Thisby Thestoop and the Black Mountain

It’s fair to say that I read a good number of books children’s books. Having kids of my own, I like to pilfer their shelves from time to time. In our house, we like to stock “the classics” as a sort of quality guarantee. Since children’s books became a genre there have been writers who have tried to cash in on the children’s market as a way to make a quick buck with little effort. Reading “the classics” means that you get the best books from every era without having to wade through the formulaic twaddle, most of which has mercifully been forgotten over the years.
It’s a different story with modern children’s books. Picking up a new children’s book means taking a chance on wasting your time, and the modern children’s book publishing machine loves tried and true formulas. After the success of Harry Potter we got books about schools for magical/mythological/specially talented kids who are sorted into groups based on their personalities. After The Hunger Games took off, we’ve have had m…

Ethics in the Cave

We had a great class today discussing Plato's Republic. In particular I had my students analyze Plato's famous cave analogy, and understand the distinction Plato makes between the realm of beliefs which are influenced by opinion (the shadows on the wall of the cave made by the fire), and the realm of knowledge which comes from Truth (the ascent from the cave into the sunlight). The particularly interesting thing is that a belief isn't necessarily untrue, it is just less than knowledge. Socrates posits, for example, that the common man may see many particular examples of things that he considers beautiful (his opinion, shaped by society or culture which corresponds to the fire in the cave), and, based on these instances, form a belief (shadow) about Beauty. However a philosopher, being acquainted with Truth (the light of the sun) is able to see Beauty itself as distinct from its many particular instances and is therefore in a better position to judge whether or not something is beautiful.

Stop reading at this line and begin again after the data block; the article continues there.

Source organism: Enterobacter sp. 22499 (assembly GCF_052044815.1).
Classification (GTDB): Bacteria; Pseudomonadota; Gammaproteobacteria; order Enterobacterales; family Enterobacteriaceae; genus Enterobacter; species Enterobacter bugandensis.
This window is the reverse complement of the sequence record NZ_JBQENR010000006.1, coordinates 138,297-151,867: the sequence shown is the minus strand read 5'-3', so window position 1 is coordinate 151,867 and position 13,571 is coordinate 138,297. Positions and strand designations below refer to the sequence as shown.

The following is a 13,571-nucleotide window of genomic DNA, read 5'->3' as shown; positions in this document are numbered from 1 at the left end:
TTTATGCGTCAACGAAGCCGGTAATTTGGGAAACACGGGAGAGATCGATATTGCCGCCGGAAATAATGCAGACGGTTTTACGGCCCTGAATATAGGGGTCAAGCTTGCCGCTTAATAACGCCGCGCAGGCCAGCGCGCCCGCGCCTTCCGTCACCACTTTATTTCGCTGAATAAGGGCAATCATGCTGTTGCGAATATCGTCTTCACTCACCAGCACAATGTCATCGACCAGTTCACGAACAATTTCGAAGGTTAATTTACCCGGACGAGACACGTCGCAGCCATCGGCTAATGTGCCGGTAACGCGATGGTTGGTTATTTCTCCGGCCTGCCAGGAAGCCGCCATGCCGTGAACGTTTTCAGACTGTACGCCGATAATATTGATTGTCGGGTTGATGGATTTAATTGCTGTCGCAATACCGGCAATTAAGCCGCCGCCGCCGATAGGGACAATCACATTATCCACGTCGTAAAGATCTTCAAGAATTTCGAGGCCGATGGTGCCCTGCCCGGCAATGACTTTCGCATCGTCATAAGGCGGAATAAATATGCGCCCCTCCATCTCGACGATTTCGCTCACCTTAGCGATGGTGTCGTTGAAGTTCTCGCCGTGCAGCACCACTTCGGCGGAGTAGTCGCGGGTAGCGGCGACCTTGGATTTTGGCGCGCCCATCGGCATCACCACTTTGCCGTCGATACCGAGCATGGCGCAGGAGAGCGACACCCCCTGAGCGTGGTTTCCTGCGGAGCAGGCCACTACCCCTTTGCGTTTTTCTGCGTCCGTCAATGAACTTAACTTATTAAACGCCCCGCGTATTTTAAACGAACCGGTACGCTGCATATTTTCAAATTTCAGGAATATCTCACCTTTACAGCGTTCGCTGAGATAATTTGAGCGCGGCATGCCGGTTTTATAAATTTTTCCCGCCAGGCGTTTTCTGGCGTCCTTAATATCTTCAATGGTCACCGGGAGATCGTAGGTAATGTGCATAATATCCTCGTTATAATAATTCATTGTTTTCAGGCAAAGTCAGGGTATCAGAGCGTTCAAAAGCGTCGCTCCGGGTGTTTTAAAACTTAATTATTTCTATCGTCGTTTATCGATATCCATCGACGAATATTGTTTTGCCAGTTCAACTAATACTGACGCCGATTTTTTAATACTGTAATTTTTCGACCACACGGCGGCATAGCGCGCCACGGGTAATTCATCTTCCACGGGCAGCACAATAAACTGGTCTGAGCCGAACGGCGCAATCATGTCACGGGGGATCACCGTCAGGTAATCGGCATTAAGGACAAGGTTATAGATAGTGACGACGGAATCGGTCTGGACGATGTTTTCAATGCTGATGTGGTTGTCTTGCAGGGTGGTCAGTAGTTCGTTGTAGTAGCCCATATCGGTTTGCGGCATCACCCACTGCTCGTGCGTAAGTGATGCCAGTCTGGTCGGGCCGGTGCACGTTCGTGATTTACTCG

I think this idea can be appropriated by Christians as an explanation of ethics. Atheists (those in the cave) may have very particular beliefs about morality, good and evil, etc., which have been formed due to cultural conditioning or moral reasoning. Their beliefs, however, are based on cultural opinion (the man-made fire in the cave) and therefore cannot rise to the level of Knowledge, which is absolute. At best their views on morality are beliefs, which may or may not be true. Christians, however, who are acquainted with Truth and Justice Himself (the light of the sun) may have absolute Knowledge of good and evil, which is beyond the realm of those still in the cave. Moreover, when a Christian attempts to reason with those in the cave about morality, they will tend to believe that the Christian is morally deficient, when in reality the Christian is used to the light of the sun above ground and is not used to moving in the shadows of cultural relativism.

Comments

Erica said…
Ha! Something I actually remember from Philosophy class!

But if we start talking about the "perfect essence of desk" I'm leaving ;-)